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Translation of a Savage The Complete by Gilbert Parker

INTRODUCTION

The Translation of a Savage was written in the early autumn of 1893, at Hampstead Heath, where for over twenty years I have gone, now and then, when I wished to be in an atmosphere conducive to composition.  Hampstead is one of the parts of London which has as yet been scarcely invaded by the lodging-house keeper.  It is very difficult to get apartments at Hampstead; it is essentially a residential place; and, like Chelsea, has literary and artistic character all its own.  I think I have seen more people carrying books in their hands at Hampstead than in any other spot in England; and there it was, perched above London, with eyes looking towards the Atlantic over the leagues of land and the thousand leagues of sea, that I wrote 'The Translation of a Savage'.  It was written, as it were, in one concentrated effort, a ceaseless writing.  It was, in effect, what the Daily Chronicle said of 'When Valmond Came to Pontiac', a tour de force.  It belonged to a genre which compelled me to dispose of a thing in one continuous effort, or the impulse, impetus, and fulness of movement was gone.  The writing of a book of the kind admitted of no invasion from extraneous sources, and that was why, while writing 'The Translation of a Savage' at Hampstead, my letters were only delivered to me once a week.  I saw no friends, for no one knew where I was; but I walked the heights, I practised with my golf clubs on the Heath, and I sat in the early autumn evenings looking out at London in that agony of energy which its myriad lives represented.  It was a good time.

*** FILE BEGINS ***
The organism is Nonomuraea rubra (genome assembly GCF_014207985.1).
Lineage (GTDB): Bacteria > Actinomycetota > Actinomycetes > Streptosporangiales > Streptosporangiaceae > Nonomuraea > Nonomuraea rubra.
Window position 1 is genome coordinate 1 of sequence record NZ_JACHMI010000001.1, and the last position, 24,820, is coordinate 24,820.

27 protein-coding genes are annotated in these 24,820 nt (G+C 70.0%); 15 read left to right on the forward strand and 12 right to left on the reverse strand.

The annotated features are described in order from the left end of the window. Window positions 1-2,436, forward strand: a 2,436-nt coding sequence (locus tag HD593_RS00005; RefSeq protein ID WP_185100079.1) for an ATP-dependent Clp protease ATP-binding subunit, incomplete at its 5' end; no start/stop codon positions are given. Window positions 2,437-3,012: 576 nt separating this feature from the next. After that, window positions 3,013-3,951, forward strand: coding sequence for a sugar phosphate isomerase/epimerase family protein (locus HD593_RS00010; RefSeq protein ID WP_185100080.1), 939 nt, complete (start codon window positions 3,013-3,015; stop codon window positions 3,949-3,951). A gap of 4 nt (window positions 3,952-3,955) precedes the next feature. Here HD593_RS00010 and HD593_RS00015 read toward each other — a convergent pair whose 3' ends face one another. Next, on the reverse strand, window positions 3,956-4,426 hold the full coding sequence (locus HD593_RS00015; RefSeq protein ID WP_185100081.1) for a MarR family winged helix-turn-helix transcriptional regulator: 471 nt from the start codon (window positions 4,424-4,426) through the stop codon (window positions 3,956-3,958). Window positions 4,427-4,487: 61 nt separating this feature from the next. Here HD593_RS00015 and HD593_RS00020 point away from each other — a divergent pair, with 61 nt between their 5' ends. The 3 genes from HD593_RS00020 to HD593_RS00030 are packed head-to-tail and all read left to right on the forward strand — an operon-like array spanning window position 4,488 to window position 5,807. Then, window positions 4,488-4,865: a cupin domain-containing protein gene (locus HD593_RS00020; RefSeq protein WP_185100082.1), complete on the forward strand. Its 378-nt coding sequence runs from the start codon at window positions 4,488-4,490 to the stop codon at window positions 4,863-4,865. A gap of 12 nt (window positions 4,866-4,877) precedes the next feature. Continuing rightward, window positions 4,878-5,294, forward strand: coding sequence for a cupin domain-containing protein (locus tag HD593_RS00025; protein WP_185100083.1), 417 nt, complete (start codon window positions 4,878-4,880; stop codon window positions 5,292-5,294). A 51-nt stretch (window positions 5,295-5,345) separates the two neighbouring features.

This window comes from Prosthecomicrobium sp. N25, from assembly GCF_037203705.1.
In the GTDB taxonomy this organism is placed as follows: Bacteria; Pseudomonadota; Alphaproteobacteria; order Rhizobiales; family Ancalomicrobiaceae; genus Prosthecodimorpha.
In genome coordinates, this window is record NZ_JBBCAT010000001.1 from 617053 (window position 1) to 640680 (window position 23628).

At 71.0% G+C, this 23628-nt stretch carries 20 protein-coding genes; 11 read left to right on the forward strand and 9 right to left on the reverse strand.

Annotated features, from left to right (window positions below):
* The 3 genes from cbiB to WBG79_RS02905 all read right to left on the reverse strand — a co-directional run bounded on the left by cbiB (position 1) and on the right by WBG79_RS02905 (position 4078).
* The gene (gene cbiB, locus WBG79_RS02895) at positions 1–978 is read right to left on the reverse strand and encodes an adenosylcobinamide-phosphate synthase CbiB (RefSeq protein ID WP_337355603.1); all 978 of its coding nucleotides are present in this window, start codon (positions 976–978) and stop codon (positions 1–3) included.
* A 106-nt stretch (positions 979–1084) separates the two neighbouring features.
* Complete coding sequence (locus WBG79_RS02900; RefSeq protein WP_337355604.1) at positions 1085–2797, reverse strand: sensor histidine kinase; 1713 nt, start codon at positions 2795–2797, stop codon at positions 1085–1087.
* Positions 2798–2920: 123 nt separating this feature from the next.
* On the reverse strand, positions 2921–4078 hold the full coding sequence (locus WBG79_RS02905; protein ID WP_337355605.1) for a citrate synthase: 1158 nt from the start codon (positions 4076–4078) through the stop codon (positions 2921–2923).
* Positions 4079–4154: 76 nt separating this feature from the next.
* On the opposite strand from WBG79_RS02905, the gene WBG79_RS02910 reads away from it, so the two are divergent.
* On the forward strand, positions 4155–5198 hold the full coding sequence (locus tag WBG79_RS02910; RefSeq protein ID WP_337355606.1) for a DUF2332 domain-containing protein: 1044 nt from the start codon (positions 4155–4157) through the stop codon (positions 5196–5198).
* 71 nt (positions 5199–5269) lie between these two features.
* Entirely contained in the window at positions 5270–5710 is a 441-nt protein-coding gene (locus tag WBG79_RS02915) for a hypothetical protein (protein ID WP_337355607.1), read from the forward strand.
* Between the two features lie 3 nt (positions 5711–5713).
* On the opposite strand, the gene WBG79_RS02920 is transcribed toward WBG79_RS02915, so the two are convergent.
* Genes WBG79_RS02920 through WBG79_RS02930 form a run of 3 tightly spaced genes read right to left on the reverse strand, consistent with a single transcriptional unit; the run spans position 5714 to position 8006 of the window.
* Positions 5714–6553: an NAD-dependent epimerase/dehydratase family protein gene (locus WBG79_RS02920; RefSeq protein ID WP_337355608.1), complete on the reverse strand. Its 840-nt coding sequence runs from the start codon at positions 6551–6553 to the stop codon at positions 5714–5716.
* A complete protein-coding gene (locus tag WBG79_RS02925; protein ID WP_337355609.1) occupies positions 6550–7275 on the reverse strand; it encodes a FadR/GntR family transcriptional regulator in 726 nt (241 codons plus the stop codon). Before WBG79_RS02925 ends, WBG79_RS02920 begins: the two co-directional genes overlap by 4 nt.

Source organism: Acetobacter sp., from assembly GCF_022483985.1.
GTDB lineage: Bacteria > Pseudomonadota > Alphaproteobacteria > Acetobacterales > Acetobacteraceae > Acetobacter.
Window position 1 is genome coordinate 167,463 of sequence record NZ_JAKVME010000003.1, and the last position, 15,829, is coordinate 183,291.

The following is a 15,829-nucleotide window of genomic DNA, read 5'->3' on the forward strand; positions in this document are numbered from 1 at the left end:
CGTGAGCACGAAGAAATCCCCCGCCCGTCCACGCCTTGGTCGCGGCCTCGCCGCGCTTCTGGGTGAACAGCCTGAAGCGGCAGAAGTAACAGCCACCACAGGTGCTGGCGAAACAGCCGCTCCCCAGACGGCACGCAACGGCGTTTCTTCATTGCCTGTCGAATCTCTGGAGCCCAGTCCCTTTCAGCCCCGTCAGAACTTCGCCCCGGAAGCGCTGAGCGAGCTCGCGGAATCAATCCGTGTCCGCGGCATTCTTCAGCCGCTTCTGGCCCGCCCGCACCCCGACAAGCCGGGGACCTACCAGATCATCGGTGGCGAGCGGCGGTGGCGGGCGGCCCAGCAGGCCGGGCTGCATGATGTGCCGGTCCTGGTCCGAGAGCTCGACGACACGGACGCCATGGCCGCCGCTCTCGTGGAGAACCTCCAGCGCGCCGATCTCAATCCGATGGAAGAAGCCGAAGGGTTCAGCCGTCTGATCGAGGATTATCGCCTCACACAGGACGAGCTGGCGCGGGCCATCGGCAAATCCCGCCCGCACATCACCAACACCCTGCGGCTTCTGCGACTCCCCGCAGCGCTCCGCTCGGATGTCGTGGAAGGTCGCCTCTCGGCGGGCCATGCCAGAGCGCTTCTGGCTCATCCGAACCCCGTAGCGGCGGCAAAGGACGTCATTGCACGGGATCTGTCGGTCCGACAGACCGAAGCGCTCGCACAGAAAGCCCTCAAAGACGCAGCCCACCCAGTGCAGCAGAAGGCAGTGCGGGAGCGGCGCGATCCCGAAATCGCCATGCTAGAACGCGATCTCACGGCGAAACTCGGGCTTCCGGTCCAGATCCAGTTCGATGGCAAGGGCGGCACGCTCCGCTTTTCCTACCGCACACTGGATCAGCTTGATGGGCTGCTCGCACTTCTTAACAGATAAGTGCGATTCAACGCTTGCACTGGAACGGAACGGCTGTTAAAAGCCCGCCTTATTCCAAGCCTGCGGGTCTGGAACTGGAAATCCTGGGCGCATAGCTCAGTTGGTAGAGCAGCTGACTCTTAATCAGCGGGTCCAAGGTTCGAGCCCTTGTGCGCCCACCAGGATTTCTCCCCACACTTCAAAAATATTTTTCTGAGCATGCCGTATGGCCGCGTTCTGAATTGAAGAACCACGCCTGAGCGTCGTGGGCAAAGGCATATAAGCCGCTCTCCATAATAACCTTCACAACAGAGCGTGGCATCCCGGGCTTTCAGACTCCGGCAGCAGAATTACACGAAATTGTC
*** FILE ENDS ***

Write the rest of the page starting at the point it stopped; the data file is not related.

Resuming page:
The story had a basis of fact; the main incident was true.  It happened, however, in Michigan rather than in Canada; but I placed the incident in Canada where it was just as true to the life.  I was living in Hertfordshire at the time of writing the story, and that is why the English scenes were worked out in Hertfordshire and in London.  When I had finished the tale, there came over me suddenly a kind of feeling that the incident was too bold and maybe too crude to be believed, and I was almost tempted to consign it to the flames; but the editor of 'The English Illustrated Magazine', Sir C. Kinloch-Cooke, took a wholly different view, and eagerly published it.  The judgment of the press was favourable,—­highly so—­and I was as much surprised as pleased when Mr. George Moore, in the Hogarth Club one night, in 1894, said to me:  "There is a really remarkable play in that book of yours, 'The Translation, of a Savage'." 

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 No. 303
 Posted on 8 June, 2006
 
 
 
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